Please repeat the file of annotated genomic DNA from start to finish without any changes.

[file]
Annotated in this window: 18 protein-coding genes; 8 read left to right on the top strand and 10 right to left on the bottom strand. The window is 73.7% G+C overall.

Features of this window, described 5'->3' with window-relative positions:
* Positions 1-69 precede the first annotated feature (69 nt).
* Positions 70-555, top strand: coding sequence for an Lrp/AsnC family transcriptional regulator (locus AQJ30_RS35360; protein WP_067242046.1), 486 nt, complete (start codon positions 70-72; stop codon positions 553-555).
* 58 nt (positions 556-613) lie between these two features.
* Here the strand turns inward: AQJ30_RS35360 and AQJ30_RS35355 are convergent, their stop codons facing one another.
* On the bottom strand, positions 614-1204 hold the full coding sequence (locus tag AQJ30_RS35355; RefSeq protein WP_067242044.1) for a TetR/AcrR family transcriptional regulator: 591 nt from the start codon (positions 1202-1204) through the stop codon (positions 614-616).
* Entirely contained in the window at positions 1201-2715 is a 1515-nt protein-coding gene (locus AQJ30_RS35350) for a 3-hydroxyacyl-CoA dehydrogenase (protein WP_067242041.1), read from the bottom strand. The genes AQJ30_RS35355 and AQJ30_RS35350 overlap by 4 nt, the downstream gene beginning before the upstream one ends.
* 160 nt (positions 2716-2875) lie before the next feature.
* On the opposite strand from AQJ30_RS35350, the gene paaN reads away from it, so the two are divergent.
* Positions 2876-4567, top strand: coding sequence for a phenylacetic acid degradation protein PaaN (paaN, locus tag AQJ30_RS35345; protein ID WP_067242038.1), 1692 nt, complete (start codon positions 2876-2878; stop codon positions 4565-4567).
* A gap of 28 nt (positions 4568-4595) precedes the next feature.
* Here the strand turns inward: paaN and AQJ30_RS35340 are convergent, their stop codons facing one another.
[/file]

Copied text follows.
Annotated in this window: 18 protein-coding genes; 8 read left to right on the top strand and 10 right to left on the bottom strand. The window is 73.7% G+C overall.

Features of this window, described 5'->3' with window-relative positions:
* Positions 1-69 precede the first annotated feature (69 nt).
* Positions 70-555, top strand: coding sequence for an Lrp/AsnC family transcriptional regulator (locus AQJ30_RS35360; protein WP_067242046.1), 486 nt, complete (start codon positions 70-72; stop codon positions 553-555).
* 58 nt (positions 556-613) lie between these two features.
* Here the strand turns inward: AQJ30_RS35360 and AQJ30_RS35355 are convergent, their stop codons facing one another.
* On the bottom strand, positions 614-1204 hold the full coding sequence (locus tag AQJ30_RS35355; RefSeq protein WP_067242044.1) for a TetR/AcrR family transcriptional regulator: 591 nt from the start codon (positions 1202-1204) through the stop codon (positions 614-616).
* Entirely contained in the window at positions 1201-2715 is a 1515-nt protein-coding gene (locus AQJ30_RS35350) for a 3-hydroxyacyl-CoA dehydrogenase (protein WP_067242041.1), read from the bottom strand. The genes AQJ30_RS35355 and AQJ30_RS35350 overlap by 4 nt, the downstream gene beginning before the upstream one ends.
* 160 nt (positions 2716-2875) lie before the next feature.
* On the opposite strand from AQJ30_RS35350, the gene paaN reads away from it, so the two are divergent.
* Positions 2876-4567, top strand: coding sequence for a phenylacetic acid degradation protein PaaN (paaN, locus tag AQJ30_RS35345; protein ID WP_067242038.1), 1692 nt, complete (start codon positions 2876-2878; stop codon positions 4565-4567).
* A gap of 28 nt (positions 4568-4595) precedes the next feature.
* Here the strand turns inward: paaN and AQJ30_RS35340 are convergent, their stop codons facing one another.